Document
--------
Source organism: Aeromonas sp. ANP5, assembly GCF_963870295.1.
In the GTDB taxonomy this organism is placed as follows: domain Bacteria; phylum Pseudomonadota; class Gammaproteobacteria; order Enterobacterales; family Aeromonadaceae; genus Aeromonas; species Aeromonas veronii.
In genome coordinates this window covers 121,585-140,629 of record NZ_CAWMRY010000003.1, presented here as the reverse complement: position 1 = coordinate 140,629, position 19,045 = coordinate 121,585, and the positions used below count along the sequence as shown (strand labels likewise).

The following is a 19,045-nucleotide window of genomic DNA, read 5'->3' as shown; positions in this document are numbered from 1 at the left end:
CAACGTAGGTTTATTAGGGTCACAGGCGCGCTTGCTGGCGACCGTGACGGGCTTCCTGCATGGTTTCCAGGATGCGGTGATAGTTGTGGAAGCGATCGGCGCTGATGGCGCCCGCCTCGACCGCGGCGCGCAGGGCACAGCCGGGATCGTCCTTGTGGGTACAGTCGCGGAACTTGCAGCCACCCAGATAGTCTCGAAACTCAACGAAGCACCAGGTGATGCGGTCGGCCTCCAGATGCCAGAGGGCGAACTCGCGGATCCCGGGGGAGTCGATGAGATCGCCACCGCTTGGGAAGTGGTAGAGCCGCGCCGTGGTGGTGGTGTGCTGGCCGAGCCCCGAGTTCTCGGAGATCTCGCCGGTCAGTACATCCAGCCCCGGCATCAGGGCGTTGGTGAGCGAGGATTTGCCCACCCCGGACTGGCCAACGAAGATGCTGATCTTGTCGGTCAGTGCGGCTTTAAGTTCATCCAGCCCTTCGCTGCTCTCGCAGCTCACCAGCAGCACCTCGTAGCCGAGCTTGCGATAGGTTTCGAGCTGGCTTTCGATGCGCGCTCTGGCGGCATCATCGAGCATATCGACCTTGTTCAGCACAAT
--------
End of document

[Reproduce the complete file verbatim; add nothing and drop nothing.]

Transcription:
Source organism: Aeromonas sp. ANP5, assembly GCF_963870295.1.
In the GTDB taxonomy this organism is placed as follows: domain Bacteria; phylum Pseudomonadota; class Gammaproteobacteria; order Enterobacterales; family Aeromonadaceae; genus Aeromonas; species Aeromonas veronii.
In genome coordinates this window covers 121,585-140,629 of record NZ_CAWMRY010000003.1, presented here as the reverse complement: position 1 = coordinate 140,629, position 19,045 = coordinate 121,585, and the positions used below count along the sequence as shown (strand labels likewise).

The following is a 19,045-nucleotide window of genomic DNA, read 5'->3' as shown; positions in this document are numbered from 1 at the left end:
CAACGTAGGTTTATTAGGGTCACAGGCGCGCTTGCTGGCGACCGTGACGGGCTTCCTGCATGGTTTCCAGGATGCGGTGATAGTTGTGGAAGCGATCGGCGCTGATGGCGCCCGCCTCGACCGCGGCGCGCAGGGCACAGCCGGGATCGTCCTTGTGGGTACAGTCGCGGAACTTGCAGCCACCCAGATAGTCTCGAAACTCAACGAAGCACCAGGTGATGCGGTCGGCCTCCAGATGCCAGAGGGCGAACTCGCGGATCCCGGGGGAGTCGATGAGATCGCCACCGCTTGGGAAGTGGTAGAGCCGCGCCGTGGTGGTGGTGTGCTGGCCGAGCCCCGAGTTCTCGGAGATCTCGCCGGTCAGTACATCCAGCCCCGGCATCAGGGCGTTGGTGAGCGAGGATTTGCCCACCCCGGACTGGCCAACGAAGATGCTGATCTTGTCGGTCAGTGCGGCTTTAAGTTCATCCAGCCCTTCGCTGCTCTCGCAGCTCACCAGCAGCACCTCGTAGCCGAGCTTGCGATAGGTTTCGAGCTGGCTTTCGATGCGCGCTCTGGCGGCATCATCGAGCATATCGACCTTGTTCAGCACAAT